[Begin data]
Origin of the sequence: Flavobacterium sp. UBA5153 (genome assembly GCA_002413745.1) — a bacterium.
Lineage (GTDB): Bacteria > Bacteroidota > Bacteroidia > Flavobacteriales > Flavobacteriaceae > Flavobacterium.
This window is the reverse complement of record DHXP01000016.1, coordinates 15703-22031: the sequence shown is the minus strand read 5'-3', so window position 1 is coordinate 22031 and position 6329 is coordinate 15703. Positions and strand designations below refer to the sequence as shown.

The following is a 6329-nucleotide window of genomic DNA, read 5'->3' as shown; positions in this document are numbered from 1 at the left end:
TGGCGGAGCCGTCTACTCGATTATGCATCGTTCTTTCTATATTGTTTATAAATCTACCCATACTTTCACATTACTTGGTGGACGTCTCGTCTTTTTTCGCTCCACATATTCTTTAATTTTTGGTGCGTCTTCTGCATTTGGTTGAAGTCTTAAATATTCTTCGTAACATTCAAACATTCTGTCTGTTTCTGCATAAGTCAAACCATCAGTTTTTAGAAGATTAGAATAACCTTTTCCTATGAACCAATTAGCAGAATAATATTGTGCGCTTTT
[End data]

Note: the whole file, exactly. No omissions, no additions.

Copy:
Origin of the sequence: Flavobacterium sp. UBA5153 (genome assembly GCA_002413745.1) — a bacterium.
Lineage (GTDB): Bacteria > Bacteroidota > Bacteroidia > Flavobacteriales > Flavobacteriaceae > Flavobacterium.
This window is the reverse complement of record DHXP01000016.1, coordinates 15703-22031: the sequence shown is the minus strand read 5'-3', so window position 1 is coordinate 22031 and position 6329 is coordinate 15703. Positions and strand designations below refer to the sequence as shown.

The following is a 6329-nucleotide window of genomic DNA, read 5'->3' as shown; positions in this document are numbered from 1 at the left end:
TGGCGGAGCCGTCTACTCGATTATGCATCGTTCTTTCTATATTGTTTATAAATCTACCCATACTTTCACATTACTTGGTGGACGTCTCGTCTTTTTTCGCTCCACATATTCTTTAATTTTTGGTGCGTCTTCTGCATTTGGTTGAAGTCTTAAATATTCTTCGTAACATTCAAACATTCTGTCTGTTTCTGCATAAGTCAAACCATCAGTTTTTAGAAGATTAGAATAACCTTTTCCTATGAACCAATTAGCAGAATAATATTGTGCGCTTTT